IT Employment Staging a Comeback In San Diego, Silicon Valley
Statewide employment data released last week suggest that California’s jobless rate is finally subsiding, as every major industry in the private sector added workers last month for the first time since the Great Recession began in 2007. Employers added a total of 96,500 jobs in February, reducing the statewide jobless rate to 12.2 percent from 12.4 percent in January, according the California Employment Development Department.
Even so, California’s 12.2 percent jobless rate is second-highest in the nation, after Michigan’s, and employment officials say it will likely take another two years to get the jobless rate below 10 percent again. (The U.S. unemployment rate in February was 8.9 percent.) Nevertheless, analysts cited by The San Diego Union-Tribune say the latest state report shows that California’s technology sector, along with other leading economic sectors, have begun to expand again.
Randy Franks, who is on the front lines in San Diego as the local managing director for the human resources firm Modis, says he’s been seeing a release in the pent-up demand for information technology workers in recent months. Companies that had put software development projects on hold are now hiring to get those projects started.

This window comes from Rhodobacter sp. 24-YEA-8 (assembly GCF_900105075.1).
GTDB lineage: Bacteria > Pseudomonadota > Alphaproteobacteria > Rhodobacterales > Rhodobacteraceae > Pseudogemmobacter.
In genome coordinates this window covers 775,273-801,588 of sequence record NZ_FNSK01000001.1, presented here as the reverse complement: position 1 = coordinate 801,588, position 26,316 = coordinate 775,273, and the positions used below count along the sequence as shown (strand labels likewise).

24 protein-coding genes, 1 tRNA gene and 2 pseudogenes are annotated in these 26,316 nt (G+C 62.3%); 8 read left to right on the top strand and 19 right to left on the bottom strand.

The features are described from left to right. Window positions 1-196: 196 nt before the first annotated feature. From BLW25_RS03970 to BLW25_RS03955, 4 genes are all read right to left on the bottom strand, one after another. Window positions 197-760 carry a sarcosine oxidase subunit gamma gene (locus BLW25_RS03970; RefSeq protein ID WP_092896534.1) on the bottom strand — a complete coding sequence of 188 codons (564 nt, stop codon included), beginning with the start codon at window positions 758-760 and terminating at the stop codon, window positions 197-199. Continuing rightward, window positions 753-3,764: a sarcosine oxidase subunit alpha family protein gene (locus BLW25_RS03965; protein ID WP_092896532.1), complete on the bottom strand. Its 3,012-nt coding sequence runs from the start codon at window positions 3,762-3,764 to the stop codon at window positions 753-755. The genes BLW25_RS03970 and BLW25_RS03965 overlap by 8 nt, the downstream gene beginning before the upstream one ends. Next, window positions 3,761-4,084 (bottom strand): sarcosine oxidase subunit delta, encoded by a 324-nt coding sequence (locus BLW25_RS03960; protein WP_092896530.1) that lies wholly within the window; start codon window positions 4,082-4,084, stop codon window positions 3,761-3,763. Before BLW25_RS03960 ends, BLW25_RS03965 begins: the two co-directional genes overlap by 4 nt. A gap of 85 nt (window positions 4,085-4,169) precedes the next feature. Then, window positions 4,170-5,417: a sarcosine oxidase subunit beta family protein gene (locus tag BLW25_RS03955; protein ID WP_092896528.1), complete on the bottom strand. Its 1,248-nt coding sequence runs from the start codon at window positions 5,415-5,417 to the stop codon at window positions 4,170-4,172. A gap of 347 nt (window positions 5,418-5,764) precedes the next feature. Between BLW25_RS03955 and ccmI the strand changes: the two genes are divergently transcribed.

About 80 percent of the contract hiring that Modis arranges in San Diego is focused on software development, Franks says. “The core of our business is in health care, medical devices, financial services, and education.”
In San Diego County, where the jobless rate declined to 10.1 percent in February from 10.4 percent in January, Franks says most of the programming is done for software embedded in medical devices, wireless devices, and other electronic equipment. As I reported earlier this week, the Connect Innovation Report for the fourth quarter of 2010 estimates that overall tech employment decreased about 2 percent in San Diego County over the past three years. In Santa Clara County, at the heart of Silicon Valley, Franks says IT employment has rebounded strongly from the downturn. Nevertheless, the jobless rate in Santa Clara County remains high, at 10.3 percent in February. It was 9.1 percent in San Francisco and 10.7 percent across the Bay in Alameda County.
Most of the positions that Modis fills in San Diego are for mid- to senior-level programmers and quality assurance testing and validation engineers. Franks says he’s also seeing a slight uptick in IT infrastructure among PC technicians and network administrators, who took the hardest fall when job cuts began in late 2008. Modis, a subsidiary of the Swiss human resources company Adecco SA, doesn’t do much executive-level recruiting in San Diego.
“We’re seeing individuals that we send out for interviews, or present positions to, are now entertaining multiple offers,” Franks says. That would be a nice problem to have.